Vulnerabilities in Apple Pay and Visa could enable hackers to bypass an iPhone's Apple Pay lock screen and perform contactless payments, according to research by the University of Birmingham and University of Surrey.
Experts in the University of Birmingham's School of Computer Science and the University of Surrey's Department of Computer Science found their approach could also be used to bypass the contactless limit allowing transactions of any amount to be performed. Their results will be presented in a paper at the 2022 IEEE Symposium on Security and Privacy.
The researchers discovered the vulnerability occurs when Visa cards are set up in 'Express Transit mode' in an iPhone's wallet. Transit mode is a feature on many smartphones that enables commuters to make a swift contactless mobile payment at, for example, an underground station turnstile, without fingerprint authentication.
The weakness lies in the Apple Pay and Visa systems working together and does not affect other combinations, such as Mastercard in iPhones, or Visa on Samsung Pay.
Using simple radio equipment, the team identified a unique code broadcast by the transit gates, or turnstiles. This code, which the researchers nicknamed the 'magic bytes' will unlock Apple Pay. The team found they were then able to use this code to interfere with the signals going between the iPhone and a shop card reader. By broadcasting the magic bytes and changing other fields in the protocol, they were able to fool the iPhone into thinking it was talking to a transit gate, whereas actually, it was talking to a shop reader.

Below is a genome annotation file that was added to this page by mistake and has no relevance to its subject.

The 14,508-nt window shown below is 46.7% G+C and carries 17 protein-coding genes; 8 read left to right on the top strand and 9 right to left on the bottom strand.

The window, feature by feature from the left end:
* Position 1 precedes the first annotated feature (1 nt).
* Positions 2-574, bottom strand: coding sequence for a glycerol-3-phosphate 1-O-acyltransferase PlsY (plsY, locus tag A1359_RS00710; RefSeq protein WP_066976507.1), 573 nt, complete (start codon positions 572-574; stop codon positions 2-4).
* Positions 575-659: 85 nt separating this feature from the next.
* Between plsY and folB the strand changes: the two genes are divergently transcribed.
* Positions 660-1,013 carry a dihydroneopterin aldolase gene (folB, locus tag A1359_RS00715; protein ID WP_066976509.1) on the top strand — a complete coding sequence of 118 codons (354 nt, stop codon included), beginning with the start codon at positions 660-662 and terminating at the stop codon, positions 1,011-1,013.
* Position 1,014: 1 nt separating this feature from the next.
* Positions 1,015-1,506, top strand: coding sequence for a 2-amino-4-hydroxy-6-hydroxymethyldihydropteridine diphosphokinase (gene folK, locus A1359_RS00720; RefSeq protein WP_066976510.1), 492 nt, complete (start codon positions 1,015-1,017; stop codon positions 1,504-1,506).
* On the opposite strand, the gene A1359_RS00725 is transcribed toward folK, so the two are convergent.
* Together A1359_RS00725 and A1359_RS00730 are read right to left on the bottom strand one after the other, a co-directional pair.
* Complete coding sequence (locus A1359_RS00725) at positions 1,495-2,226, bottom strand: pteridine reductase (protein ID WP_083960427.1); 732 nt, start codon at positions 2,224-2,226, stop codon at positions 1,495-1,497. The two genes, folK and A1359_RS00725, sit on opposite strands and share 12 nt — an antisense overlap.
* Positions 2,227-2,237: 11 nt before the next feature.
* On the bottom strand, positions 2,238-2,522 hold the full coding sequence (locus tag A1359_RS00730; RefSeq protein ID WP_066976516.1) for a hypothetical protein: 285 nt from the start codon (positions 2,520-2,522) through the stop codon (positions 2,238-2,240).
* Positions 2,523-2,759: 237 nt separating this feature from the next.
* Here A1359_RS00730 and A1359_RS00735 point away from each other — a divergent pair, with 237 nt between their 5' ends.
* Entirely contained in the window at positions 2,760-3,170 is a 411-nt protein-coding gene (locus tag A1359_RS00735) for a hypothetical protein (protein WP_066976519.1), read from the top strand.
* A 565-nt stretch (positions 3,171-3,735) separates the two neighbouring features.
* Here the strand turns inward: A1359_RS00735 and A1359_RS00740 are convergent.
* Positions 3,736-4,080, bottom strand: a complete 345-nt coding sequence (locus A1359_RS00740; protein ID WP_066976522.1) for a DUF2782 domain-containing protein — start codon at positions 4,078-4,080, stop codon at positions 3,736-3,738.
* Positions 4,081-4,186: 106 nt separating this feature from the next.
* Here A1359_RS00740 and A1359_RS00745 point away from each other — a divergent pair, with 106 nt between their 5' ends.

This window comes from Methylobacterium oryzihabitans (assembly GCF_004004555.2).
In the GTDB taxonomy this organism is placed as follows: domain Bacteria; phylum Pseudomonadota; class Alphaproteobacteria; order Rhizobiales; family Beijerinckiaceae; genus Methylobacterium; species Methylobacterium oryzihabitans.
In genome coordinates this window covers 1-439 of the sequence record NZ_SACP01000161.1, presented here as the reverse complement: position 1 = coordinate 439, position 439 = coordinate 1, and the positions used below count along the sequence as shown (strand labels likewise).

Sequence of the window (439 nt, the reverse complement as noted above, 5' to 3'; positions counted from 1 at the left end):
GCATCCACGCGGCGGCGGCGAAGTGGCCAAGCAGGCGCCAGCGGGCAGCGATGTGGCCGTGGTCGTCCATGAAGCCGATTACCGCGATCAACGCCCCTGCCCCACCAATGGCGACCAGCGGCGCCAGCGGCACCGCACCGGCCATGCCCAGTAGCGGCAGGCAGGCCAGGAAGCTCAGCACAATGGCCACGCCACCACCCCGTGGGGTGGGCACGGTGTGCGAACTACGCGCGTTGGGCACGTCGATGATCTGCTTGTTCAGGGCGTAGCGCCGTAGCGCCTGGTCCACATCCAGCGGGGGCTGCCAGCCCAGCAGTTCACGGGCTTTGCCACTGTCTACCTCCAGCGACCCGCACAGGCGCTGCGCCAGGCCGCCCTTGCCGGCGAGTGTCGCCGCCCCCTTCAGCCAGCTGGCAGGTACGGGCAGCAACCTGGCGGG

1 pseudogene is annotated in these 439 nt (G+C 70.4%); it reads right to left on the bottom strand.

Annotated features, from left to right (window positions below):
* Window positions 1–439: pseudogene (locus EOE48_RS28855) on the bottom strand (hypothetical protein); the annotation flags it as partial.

At the same time, the researchers' method persuades the shop reader that the iPhone had successfully completed its user authorisation, so payments of any amount can be taken without the iPhone's user's knowledge.
Dr. Andreea Radu, in the School of Computer Science at the University of Birmingham, led the research. She said: "Our work shows a clear example of a feature, meant to incrementally make life easier, backfiring and negatively impacting security, with potentially serious financial consequences for users.
"Our discussions with Apple and Visa revealed that when two industry parties each have partial blame, neither are willing to accept responsibility and implement a fix, leaving users vulnerable indefinitely."
Co-author Dr. Ioana Boureanu, from the University of Surrey's Centre for Cyber Security, added: "We show how a usability feature in contactless mobile payments can lower security. But, we also uncovered contactless mobile-payment designs, such as Samsung Pay, which is both usable and secure. Apple Pay users should not have to trade-off security for usability, but —at the moment— some of them do."
Co-author Dr. Tom Chothia, also in the School of Computer Science at the University of Birmingham, said: "iPhone owners should check if they have a Visa card set up for transit payments, and if so they should disable it. There is no need for Apple Pay users to be in danger but until Apple or Visa fix this they are."
More details of a £1000 payment being taken from a locked iPhone are available at practical_emv.gitlab.io
Provided by University of Birmingham